Q: With my illness, the waxing and waning of symptoms, I am constantly fighting depression. It is hard for me to deal with, and it is hard for my loved ones. I have tried antidepressants and they interfere with my disease by creating side effects and other symptoms. I would like to take a more spiritual approach. Is there a spiritual way to fight depression?

Frannie Rose Frannie Rose: Chronic depression can be handled through medications most positively. There are new studies that state that if one is having difficulty dealing with side effects from one, a trial of another antidepressant might be more successful. Most people do find relief after trying several different antidepressant medications through trial and error with their doctors. That being said, If your depression is one that is reactive to your illness severity or the waxing and waning of symptoms and you are asking to try an alternative to medication, there are many. For me, the spiritual path has been a blessing.

With chronic illness, anxiety and fear can be our constant companions. Along with these we feel betrayed by our own bodies that we trusted and put our faith in. This anxiety, fear and hurt turns into anger that we find difficult to express. Depression is often anger turned inward. Anger toward our medical providers for not “curing” us, anger toward our loved ones for not nurturing us, and anger towards ourselves for not “coming through” and dealing with our situation by making it go away.

With the anxiety of chronic illness, we spend much time thinking ahead and wondering what the future will bring us. Our time is spent worrying about medical tests, their possible outcomes, fearing the pain associated with these tests, the waiting for results and the doctor appointments that inevitably follow. We wonder if we can be depended upon, will our children give up on us, our spouses leave us, our doctors give us what we need, and our finances dwindle down to nothing while we try to obtain good medical care.

Spiritually through this journey we really cannot focus on the future. If we do, we are spending our time in a land of make believe. The future has not formed yet, has not come to be, and is only a figment of our imagination. What a useless exercise, allowing our minds to go into the future and determine our course of action! Why? Do you feel it prepares you for a future event? How could you possibly know how to react to something that happens at a later point in time, with later variables that you know nothing of now? Nor do you have all the later answers at this very moment!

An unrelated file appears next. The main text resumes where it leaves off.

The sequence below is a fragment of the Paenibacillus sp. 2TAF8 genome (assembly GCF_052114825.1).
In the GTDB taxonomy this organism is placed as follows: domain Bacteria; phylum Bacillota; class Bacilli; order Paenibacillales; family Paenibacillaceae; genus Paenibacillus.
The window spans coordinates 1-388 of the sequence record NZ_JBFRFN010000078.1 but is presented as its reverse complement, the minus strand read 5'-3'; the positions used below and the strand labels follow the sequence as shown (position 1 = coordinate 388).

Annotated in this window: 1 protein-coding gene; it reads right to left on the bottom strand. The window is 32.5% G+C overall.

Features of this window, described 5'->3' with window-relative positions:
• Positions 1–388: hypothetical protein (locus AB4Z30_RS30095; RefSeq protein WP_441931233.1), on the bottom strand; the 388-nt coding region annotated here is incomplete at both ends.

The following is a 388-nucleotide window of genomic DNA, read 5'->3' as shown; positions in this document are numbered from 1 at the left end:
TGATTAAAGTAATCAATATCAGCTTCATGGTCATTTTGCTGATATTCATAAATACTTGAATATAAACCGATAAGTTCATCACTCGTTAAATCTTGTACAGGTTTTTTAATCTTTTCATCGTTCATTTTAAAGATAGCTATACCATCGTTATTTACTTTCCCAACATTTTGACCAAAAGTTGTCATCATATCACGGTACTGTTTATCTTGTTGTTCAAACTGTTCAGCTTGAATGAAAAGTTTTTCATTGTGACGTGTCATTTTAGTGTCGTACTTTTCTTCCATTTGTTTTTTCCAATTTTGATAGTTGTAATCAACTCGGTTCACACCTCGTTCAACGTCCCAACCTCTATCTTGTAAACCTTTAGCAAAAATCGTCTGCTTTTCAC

The past is no longer a comfortable place to focus on either. You no longer fit with your illness and your new limitations and inflexibility’s. The past can become depressing to one who yearns for it. And yearning for our past merely stunts our spiritual growth. It leaves us stuck in old patterns and an old time and place. It leaves our lessons from that time unlearned. For if we are to truly grow spiritually, we need to learn from new lessons and new situations, in a different time and place.

The only choice we have is to live in the present, the now. The past no longer fits us and the future has not yet happened. Anxiety comes from the gap between future and present. As Tolle says in his book The Power of Now, “Anxiety is too much future and not enough presence.” If you find yourself feeling anxious, let go of the future and focus on now.

Sadness and regrets come from focusing on the past. The past has already been lived, and is over- whether you are sick or well, dealing with a great loss or not. The past cannot be undone, or changed in any way. To move forward on our journeys, we can take the lessons from the past with us. But we cannot relive them. Instead there are many new lessons to learn now, in the present.

Become present. Focus on what you are doing and feeling right now. Abandon all “what if” questions. Their only real purpose is to create undue anxieties. Let go of the past, put it away on a shelf, and start by calling it “my old story”. Your new story begins now, this very second. Begin by seeing the flip- side of all your discomforts. Every situation has good and bad polarities. Focus on the good ones. Stop comparing then with now. Now is different in every single variable.

Look at how much more focused you have become. Look at the new things you are learning. Look at how you are able to feel so much more alive in the now! How can depression compete with finding the beauty in this moment?

(c) 2005 – Frannie Rose